By now, most readers are aware of the tragic bite incident that happened to Channel 9 newswoman Kyle Dyer. While the bite seemed to happen “out of no where”, a series of events in this dog’s life, combined with misunderstanding (or non understanding) of dog communication, played a major role in this split second bite. What can we learn from this event in order to prevent future tragedies?
I am sure Max’s owner loves him. However, part of love is making good decisions for our pets that do not understand the rules and nuances of our human world. This includes getting them vaccinated for rabies and licensed, if required by local ordinances. This also includes being honest with our selves about whether or not our dogs have 100% recall with high distractions. If we do not know for sure that we have 100% recall, we should not let our dogs off leash in areas where wild life or other equally desirable distractions may be present. Max began his journey with a visit to the local open space park. He was off leash and chased a coyote onto a lake. They both fell through the ice. The coyote drown. Max swam for his life and was rescued; scared, exhausted and traumatized.
Max’s owner loves his dog and is very excited that his wonderful dog Max will be featured on the Channel 9 news the next morning. Max, however, is still very tired, still probably quite distressed and his cortisol (stress hormone) levels are still quite high. Max’s owner does not know about cortisol, stress and their relation to aggression and does not understand how stressed Max still is from this experience. So Max makes the journey to the studio.
Imagine Max, picking up on the nervous, excited energy of the humans around him, now in the studio with bright lights against darkness, cameras moving in and out of the light and darkness, people he does not know close to him, touching him, and in his space. His owner is jerking and popping on his leash. At the very least, Max is very confused. At worse, his stress level is rising to the point where he is over his threshold. Max tries to calm himself down with yawning. He tries to communicate that he is very uncomfortable with the situation. He pants, his respiration rate is high, he licks his lips repeatedly, roles his eyes, his body is tense and vigilant.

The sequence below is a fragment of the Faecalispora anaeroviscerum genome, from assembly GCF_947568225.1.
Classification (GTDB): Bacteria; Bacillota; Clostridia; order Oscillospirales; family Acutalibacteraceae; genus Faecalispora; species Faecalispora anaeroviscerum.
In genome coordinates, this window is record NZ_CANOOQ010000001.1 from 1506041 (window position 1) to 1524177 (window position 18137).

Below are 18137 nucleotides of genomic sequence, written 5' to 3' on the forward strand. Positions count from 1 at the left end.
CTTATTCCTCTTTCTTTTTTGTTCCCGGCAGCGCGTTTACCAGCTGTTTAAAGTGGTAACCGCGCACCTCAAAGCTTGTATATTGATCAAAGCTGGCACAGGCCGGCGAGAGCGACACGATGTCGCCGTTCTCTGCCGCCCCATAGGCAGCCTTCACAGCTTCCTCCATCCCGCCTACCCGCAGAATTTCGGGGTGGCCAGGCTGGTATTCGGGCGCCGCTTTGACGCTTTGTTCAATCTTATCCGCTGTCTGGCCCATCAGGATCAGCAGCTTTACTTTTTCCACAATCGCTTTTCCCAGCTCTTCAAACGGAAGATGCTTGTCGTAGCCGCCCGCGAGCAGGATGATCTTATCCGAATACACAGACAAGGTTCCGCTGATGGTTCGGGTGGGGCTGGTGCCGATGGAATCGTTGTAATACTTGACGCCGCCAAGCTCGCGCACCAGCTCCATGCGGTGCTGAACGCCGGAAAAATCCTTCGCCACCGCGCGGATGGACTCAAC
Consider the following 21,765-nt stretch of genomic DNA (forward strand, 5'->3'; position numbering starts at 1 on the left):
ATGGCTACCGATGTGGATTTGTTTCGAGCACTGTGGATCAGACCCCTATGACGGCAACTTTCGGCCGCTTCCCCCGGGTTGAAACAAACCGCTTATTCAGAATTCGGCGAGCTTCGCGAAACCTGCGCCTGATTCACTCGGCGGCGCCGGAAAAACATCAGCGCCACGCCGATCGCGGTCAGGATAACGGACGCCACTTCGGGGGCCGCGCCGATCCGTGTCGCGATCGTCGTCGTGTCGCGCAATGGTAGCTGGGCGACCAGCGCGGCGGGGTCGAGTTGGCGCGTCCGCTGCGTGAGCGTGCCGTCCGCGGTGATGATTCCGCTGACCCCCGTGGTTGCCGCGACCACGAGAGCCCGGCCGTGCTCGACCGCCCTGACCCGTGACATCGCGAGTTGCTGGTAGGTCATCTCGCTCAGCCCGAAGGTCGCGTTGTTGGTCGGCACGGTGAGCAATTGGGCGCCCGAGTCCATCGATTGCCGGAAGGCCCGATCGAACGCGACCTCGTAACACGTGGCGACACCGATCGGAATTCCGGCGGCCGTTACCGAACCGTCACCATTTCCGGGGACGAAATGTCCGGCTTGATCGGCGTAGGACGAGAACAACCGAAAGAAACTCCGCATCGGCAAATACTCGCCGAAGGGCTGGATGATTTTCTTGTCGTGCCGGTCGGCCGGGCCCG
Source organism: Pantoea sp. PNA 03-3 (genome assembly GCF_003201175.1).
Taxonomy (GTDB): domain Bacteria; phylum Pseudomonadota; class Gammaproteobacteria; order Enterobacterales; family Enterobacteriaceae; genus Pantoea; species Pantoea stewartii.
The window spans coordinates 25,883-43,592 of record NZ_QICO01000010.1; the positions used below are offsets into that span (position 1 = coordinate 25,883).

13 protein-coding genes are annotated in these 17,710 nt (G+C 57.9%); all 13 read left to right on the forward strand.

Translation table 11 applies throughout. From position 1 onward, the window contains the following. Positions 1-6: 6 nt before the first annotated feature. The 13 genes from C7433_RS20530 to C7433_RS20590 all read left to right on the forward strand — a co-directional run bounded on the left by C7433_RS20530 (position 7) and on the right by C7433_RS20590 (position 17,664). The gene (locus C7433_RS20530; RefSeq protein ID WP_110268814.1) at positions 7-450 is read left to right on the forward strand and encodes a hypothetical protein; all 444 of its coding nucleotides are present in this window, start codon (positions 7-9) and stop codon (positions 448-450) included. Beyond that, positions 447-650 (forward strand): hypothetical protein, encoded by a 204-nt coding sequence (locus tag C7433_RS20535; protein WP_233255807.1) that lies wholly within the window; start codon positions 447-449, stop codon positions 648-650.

Someone he does not know approaches from behind. This woman also loves dogs and all animals passionately and has been a wonderful advocate for their cause. She is moved by his story and in the moment, leans over to kiss him. Max growls. He is saying he wants space. The woman does not hear him and comes closer. Max’s owner does not understand anything his dog is trying to communicate. Max resorts to his last alternative and bites.
Max’s next journey is to a ten-day quarantine in a kennel, away from his home and the people and routine he knows. He is still there.
Love is important, but understanding is crucial. Learn to understand your dog’s body language. When they are saying they are nervous, remove them from that situation to a quiet, safe place. Make decisions for them that keep them safe. Be not only their best friend, but also their interpreter, protector, and advocate. And when a dog asks for space and peace, let us all grant them their simple requests.